DFor three years, 100 developers from the start-up fromAtoB have been working on an algorithm that queries and combines the offers and timetables of over 750 different transport providers and modes of transport such as train, flight, long-distance bus and carpooling in real time.
The result is amazing, because the website fromAtoB not only shows the user several travel options, but also sorts them according to criteria such as the cheapest price, shortest travel time, lowest CO2-Consumption. We spoke to the managing director of the start-up, Gunnar Berning.
WORLD: Users can use your website to find connections, buy tickets, and compare and book accommodations. That sounds like a kind of Google for travelers.
Gunnar Berning: Yes, that is our goal, but it will take two or three years to get there. First of all, we have to become a Google of mobility.
WORLD: I thought you are already?
Berning: With our algorithm, we are the technology leader in Europe for intermodal travel apps, that’s correct. We take the timetables of various mobility service providers, such as Deutsche Bahn, Flixbus and Eurowings, and link segments from them in real time to completely new timetables on our app.
To give you an example: a user who wants to go from Aachen to Berlin, for example, asks the app and receives the answer: first, take the Flixbus to Cologne Airport and fly from there to Berlin with Eurowings or at another time of day better to take the train from Aachen to Brussels and get on the plane there.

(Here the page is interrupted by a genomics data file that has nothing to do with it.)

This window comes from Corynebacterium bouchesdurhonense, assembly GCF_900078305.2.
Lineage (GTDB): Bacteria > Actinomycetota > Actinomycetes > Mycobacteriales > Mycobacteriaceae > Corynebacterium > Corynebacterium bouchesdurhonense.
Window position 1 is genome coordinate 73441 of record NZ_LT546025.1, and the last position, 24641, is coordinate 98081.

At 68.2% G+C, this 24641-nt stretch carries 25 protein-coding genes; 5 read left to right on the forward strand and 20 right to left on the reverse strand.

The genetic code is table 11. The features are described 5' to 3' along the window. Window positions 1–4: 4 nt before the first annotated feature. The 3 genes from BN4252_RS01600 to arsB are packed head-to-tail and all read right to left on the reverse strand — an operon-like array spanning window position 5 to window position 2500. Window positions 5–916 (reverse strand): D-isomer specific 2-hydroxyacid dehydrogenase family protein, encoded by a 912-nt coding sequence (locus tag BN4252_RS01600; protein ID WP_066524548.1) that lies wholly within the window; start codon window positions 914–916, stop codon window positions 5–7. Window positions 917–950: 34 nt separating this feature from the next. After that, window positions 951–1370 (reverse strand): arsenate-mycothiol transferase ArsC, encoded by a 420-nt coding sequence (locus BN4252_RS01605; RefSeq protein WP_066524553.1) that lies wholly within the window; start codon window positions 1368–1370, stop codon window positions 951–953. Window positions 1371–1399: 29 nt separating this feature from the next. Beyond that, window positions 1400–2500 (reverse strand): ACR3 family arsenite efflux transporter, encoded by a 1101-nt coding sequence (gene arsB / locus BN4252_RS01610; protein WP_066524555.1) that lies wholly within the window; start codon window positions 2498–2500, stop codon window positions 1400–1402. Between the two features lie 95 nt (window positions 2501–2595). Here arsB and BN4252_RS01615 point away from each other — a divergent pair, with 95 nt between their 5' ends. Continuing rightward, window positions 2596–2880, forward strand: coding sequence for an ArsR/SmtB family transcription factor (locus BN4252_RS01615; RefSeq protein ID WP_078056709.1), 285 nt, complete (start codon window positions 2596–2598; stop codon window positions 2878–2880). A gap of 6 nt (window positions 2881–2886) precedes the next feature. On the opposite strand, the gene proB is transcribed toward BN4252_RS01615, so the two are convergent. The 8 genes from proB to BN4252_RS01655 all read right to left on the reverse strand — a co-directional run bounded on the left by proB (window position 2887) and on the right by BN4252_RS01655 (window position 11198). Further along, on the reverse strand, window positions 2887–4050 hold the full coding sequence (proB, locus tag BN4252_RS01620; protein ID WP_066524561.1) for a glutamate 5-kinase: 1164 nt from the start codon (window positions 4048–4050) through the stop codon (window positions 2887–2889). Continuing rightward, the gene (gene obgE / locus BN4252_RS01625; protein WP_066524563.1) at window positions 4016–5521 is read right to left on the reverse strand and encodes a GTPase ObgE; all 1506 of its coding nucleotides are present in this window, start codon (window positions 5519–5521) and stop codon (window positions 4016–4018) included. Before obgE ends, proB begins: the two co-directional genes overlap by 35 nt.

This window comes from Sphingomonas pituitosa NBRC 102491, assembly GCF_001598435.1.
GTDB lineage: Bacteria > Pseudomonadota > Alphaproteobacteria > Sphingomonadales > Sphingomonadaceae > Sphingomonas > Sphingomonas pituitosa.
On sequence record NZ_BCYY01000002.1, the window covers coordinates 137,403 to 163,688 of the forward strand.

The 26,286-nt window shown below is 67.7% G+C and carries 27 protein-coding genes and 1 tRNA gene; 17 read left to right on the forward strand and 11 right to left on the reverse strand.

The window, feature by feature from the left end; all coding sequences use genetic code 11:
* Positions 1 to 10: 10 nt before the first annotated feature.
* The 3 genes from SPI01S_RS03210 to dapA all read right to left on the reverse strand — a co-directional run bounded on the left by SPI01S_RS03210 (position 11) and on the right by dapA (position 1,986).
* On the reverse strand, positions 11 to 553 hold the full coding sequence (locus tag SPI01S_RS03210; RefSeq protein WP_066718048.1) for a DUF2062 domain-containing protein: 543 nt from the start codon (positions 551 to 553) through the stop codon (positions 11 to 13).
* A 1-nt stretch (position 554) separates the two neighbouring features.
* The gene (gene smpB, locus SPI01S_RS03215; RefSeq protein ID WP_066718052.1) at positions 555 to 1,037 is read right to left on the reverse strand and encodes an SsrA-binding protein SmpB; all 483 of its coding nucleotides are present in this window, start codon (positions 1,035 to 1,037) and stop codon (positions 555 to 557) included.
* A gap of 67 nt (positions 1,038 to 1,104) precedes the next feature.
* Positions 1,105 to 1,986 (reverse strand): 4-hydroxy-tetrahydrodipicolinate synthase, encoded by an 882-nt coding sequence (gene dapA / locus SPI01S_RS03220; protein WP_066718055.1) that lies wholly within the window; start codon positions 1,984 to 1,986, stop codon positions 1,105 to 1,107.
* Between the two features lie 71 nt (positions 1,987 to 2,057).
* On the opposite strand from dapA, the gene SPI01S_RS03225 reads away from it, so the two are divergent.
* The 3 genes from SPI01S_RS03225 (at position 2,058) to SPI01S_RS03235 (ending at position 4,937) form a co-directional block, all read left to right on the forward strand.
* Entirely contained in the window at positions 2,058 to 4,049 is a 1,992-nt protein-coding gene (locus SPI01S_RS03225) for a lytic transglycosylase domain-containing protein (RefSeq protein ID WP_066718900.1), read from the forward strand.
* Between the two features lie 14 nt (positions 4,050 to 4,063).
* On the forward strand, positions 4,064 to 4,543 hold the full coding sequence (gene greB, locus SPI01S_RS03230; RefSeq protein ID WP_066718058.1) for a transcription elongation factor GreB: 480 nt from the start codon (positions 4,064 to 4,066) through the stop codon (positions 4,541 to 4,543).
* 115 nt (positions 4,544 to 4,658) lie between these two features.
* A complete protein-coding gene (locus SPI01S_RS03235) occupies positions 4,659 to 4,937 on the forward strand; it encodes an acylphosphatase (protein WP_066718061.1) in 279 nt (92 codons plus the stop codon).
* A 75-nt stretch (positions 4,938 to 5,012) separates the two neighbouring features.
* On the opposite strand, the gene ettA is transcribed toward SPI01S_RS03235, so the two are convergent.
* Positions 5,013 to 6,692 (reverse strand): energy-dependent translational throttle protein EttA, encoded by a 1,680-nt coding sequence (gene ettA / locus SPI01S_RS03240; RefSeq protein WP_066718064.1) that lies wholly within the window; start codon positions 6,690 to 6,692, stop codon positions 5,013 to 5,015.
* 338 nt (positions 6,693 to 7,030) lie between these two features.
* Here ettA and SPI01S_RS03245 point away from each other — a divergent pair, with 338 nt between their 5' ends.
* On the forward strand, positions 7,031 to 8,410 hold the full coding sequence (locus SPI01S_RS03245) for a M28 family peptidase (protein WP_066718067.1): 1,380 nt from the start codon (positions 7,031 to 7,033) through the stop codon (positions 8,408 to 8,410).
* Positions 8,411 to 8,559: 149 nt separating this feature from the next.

WORLD: How many options does the app display on average?
Berning: Five to ten based on our routing, along with the normal train and remote bus tickets; it always depends on the time window in which the traveler moves.
WORLD: And probably also from the respective connection of the places to the transport network?
Berning: Exactly. In principle, we can only ever display connections on which our mobility partners make stops. This means that if a location does not have a bus and train stop and is also avoided by alternative providers, it does not appear in the app.
WORLD: Do you have an approximate number of how many places in Germany are cut off from the outside world in this way?
Berning: I can only appreciate that. According to population statistics, there are just over 11,000 municipalities in Germany; We have listed 9000 stops in all cities and 3700 municipalities in our app. According to this, the residents of at least 7,300 German places rely on their own car or friends.
However, the problem is not new. The Fraunhofer Institute for Transport and Infrastructure Systems already developed a prototype for intermodal travel eight years ago with the Smart Way app, thereby making the gaps in the German transport network visible.
WORLD: Did the experience of the Fraunhofer experts flow into your development work?
Berning: Many companies deal with intermodal travel; in Germany, for example, these are start-ups kiwi and Omio, But we are the first to bring an app to the market and do it all alone with our team, i.e. without the help of the Fraunhofer experts.